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Android crypto mining scam hits 93,000 victims

Security researchers have discovered a plethora of fake Android apps that pretend to offer cloud-based cryptocurrency mining in exchange for a fee.

Around 170 Android apps, including 25 on Google Play, have been identified as fraudulent, with each offering cryptocurrency mining services to users as a way of generating tokens without any mining actually taking place.

“The apps’ entire raison d’être is to steal money from users through legitimate payment processes, but never deliver the promised service,” said researchers at Lookout Security, in a post detailing the scam.

In total, criminals are thought to have taken $350,000 from approximately 93,000 users, either through initial payments or through additional fake upgrades and services.

Researchers classified these apps into two distinct families: BitScam and CloudScam. While there are some distinctions between the two families, both have a similar business model, indicating that many cyber criminals have set up competing businesses to target users in the same manner.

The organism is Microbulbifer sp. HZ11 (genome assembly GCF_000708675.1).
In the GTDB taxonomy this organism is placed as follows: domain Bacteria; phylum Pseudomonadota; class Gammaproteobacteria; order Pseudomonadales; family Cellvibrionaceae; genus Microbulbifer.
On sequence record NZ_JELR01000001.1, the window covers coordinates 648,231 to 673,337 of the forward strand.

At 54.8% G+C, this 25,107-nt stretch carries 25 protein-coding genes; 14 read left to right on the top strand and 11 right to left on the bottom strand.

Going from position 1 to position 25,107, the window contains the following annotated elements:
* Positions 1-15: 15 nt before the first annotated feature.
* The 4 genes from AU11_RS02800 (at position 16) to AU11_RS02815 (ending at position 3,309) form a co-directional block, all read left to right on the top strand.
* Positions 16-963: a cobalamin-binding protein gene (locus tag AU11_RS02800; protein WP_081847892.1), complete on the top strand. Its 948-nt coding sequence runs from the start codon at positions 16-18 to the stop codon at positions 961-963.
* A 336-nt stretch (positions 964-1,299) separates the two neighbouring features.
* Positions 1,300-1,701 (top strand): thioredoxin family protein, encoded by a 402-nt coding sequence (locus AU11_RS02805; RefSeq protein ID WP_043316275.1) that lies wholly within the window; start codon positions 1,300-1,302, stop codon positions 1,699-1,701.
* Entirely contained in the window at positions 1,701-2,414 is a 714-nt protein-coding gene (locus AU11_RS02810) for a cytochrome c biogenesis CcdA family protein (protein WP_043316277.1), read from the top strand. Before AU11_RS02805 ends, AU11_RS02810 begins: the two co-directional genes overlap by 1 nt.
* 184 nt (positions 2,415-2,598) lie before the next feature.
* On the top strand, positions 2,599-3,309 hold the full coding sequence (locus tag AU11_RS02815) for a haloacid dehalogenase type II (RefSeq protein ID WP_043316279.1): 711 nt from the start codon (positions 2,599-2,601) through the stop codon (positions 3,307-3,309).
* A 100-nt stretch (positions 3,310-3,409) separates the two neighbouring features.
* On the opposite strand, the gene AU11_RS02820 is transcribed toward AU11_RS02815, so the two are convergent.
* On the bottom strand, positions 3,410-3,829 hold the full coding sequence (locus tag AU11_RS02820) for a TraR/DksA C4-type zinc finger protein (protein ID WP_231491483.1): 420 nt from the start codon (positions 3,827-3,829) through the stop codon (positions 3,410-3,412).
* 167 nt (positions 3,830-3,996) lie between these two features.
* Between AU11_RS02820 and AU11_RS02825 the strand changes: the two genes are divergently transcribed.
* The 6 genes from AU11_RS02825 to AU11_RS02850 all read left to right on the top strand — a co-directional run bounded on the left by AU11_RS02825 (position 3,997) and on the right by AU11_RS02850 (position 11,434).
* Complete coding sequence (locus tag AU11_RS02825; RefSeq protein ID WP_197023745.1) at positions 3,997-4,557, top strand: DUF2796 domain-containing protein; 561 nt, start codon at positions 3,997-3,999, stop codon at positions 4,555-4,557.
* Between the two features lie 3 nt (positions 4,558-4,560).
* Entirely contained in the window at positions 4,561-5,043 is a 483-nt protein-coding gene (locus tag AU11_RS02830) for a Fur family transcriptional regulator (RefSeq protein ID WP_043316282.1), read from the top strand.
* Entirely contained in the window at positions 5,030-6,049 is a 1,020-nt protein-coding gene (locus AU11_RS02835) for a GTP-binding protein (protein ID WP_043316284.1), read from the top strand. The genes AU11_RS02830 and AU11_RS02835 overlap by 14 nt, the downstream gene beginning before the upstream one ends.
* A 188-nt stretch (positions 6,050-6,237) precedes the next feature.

While mobile malware tries to extract data or send premium rate messages, these apps have flown under the radar as they don’t do anything inherently malicious to the device itself, instead acting as shells to collect money for services that don’t exist.

Victims are led to believe that the apps grant them access to a cloud-based cryptocurrency mining pool, where individuals can contribute varying amounts of computing power from their devices in exchange for cryptocurrency.

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While the apps appeared to represent different mining operations, all of the apps analyzed shared very similar code and design, according to the researchers.

“Both CloudScam and BitScam also offer subscriptions and services related to crypto mining that users can pay for via the Google Play in-app billing system,” the researchers said. “What makes BitScam different is that its apps also accept Bitcoin and Ethereum as payment options.”

While Google Play has since removed the apps from their store, many others are still available on third-party app stores around the world.

Researchers recommended users investigate developers behind any such apps to make sure they are legitimate, and only install apps from an official store app.

See the original article here: ITPro